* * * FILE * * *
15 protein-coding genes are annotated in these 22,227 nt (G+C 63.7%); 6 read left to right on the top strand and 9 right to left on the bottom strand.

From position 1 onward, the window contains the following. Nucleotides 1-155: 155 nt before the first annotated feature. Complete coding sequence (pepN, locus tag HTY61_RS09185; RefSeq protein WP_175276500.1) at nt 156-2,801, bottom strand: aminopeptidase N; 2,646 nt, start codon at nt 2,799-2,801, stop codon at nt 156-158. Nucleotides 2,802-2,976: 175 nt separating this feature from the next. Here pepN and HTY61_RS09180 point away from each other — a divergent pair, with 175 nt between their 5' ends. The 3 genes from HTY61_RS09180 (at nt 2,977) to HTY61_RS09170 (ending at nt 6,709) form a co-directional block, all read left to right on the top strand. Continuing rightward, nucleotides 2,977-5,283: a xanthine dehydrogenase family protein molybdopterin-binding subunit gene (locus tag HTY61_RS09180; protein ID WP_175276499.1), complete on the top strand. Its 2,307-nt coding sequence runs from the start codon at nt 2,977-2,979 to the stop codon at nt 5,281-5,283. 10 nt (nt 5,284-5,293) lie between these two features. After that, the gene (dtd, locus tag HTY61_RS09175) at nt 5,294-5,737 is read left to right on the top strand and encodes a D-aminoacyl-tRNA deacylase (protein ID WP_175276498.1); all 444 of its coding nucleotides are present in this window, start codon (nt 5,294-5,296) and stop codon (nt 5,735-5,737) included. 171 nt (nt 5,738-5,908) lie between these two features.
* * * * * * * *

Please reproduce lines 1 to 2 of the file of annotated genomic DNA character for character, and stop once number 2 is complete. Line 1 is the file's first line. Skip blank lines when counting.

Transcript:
15 protein-coding genes are annotated in these 22,227 nt (G+C 63.7%); 6 read left to right on the top strand and 9 right to left on the bottom strand.

From position 1 onward, the window contains the following. Nucleotides 1-155: 155 nt before the first annotated feature. Complete coding sequence (pepN, locus tag HTY61_RS09185; RefSeq protein WP_175276500.1) at nt 156-2,801, bottom strand: aminopeptidase N; 2,646 nt, start codon at nt 2,799-2,801, stop codon at nt 156-158. Nucleotides 2,802-2,976: 175 nt separating this feature from the next. Here pepN and HTY61_RS09180 point away from each other — a divergent pair, with 175 nt between their 5' ends. The 3 genes from HTY61_RS09180 (at nt 2,977) to HTY61_RS09170 (ending at nt 6,709) form a co-directional block, all read left to right on the top strand. Continuing rightward, nucleotides 2,977-5,283: a xanthine dehydrogenase family protein molybdopterin-binding subunit gene (locus tag HTY61_RS09180; protein ID WP_175276499.1), complete on the top strand. Its 2,307-nt coding sequence runs from the start codon at nt 2,977-2,979 to the stop codon at nt 5,281-5,283. 10 nt (nt 5,284-5,293) lie between these two features. After that, the gene (dtd, locus tag HTY61_RS09175) at nt 5,294-5,737 is read left to right on the top strand and encodes a D-aminoacyl-tRNA deacylase (protein ID WP_175276498.1); all 444 of its coding nucleotides are present in this window, start codon (nt 5,294-5,296) and stop codon (nt 5,735-5,737) included. 171 nt (nt 5,738-5,908) lie between these two features.